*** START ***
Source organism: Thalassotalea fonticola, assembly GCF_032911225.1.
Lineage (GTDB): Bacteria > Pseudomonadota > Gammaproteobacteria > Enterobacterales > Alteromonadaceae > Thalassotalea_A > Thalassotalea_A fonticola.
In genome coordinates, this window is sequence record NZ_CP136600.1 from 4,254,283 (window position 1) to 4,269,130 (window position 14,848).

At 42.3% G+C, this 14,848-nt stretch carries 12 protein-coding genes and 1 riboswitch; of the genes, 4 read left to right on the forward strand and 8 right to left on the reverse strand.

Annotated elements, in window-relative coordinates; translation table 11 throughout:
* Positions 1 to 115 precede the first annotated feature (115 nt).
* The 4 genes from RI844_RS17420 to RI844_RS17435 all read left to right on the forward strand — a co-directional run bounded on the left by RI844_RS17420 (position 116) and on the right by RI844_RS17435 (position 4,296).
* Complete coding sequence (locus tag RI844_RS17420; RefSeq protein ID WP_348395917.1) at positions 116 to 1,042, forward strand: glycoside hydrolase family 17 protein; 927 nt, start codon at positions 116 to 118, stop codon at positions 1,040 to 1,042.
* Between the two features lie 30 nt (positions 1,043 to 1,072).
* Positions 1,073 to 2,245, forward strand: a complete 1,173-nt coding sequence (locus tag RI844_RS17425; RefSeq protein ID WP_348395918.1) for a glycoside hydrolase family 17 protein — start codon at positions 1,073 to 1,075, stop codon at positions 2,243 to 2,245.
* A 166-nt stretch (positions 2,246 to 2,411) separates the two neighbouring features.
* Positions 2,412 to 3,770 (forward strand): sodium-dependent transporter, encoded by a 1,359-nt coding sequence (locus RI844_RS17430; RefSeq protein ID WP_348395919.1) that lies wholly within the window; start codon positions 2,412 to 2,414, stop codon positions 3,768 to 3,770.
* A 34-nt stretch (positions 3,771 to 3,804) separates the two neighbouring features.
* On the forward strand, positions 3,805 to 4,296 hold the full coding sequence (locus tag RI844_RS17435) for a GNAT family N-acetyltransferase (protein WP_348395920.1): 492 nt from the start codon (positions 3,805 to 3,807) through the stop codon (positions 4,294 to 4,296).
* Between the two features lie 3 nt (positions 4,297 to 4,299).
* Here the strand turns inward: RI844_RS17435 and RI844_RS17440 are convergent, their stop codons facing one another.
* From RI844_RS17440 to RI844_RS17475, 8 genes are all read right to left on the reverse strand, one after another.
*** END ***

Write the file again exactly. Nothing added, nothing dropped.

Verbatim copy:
Source organism: Thalassotalea fonticola, assembly GCF_032911225.1.
Lineage (GTDB): Bacteria > Pseudomonadota > Gammaproteobacteria > Enterobacterales > Alteromonadaceae > Thalassotalea_A > Thalassotalea_A fonticola.
In genome coordinates, this window is sequence record NZ_CP136600.1 from 4,254,283 (window position 1) to 4,269,130 (window position 14,848).

At 42.3% G+C, this 14,848-nt stretch carries 12 protein-coding genes and 1 riboswitch; of the genes, 4 read left to right on the forward strand and 8 right to left on the reverse strand.

Annotated elements, in window-relative coordinates; translation table 11 throughout:
* Positions 1 to 115 precede the first annotated feature (115 nt).
* The 4 genes from RI844_RS17420 to RI844_RS17435 all read left to right on the forward strand — a co-directional run bounded on the left by RI844_RS17420 (position 116) and on the right by RI844_RS17435 (position 4,296).
* Complete coding sequence (locus tag RI844_RS17420; RefSeq protein ID WP_348395917.1) at positions 116 to 1,042, forward strand: glycoside hydrolase family 17 protein; 927 nt, start codon at positions 116 to 118, stop codon at positions 1,040 to 1,042.
* Between the two features lie 30 nt (positions 1,043 to 1,072).
* Positions 1,073 to 2,245, forward strand: a complete 1,173-nt coding sequence (locus tag RI844_RS17425; RefSeq protein ID WP_348395918.1) for a glycoside hydrolase family 17 protein — start codon at positions 1,073 to 1,075, stop codon at positions 2,243 to 2,245.
* A 166-nt stretch (positions 2,246 to 2,411) separates the two neighbouring features.
* Positions 2,412 to 3,770 (forward strand): sodium-dependent transporter, encoded by a 1,359-nt coding sequence (locus RI844_RS17430; RefSeq protein ID WP_348395919.1) that lies wholly within the window; start codon positions 2,412 to 2,414, stop codon positions 3,768 to 3,770.
* A 34-nt stretch (positions 3,771 to 3,804) separates the two neighbouring features.
* On the forward strand, positions 3,805 to 4,296 hold the full coding sequence (locus tag RI844_RS17435) for a GNAT family N-acetyltransferase (protein WP_348395920.1): 492 nt from the start codon (positions 3,805 to 3,807) through the stop codon (positions 4,294 to 4,296).
* Between the two features lie 3 nt (positions 4,297 to 4,299).
* Here the strand turns inward: RI844_RS17435 and RI844_RS17440 are convergent, their stop codons facing one another.
* From RI844_RS17440 to RI844_RS17475, 8 genes are all read right to left on the reverse strand, one after another.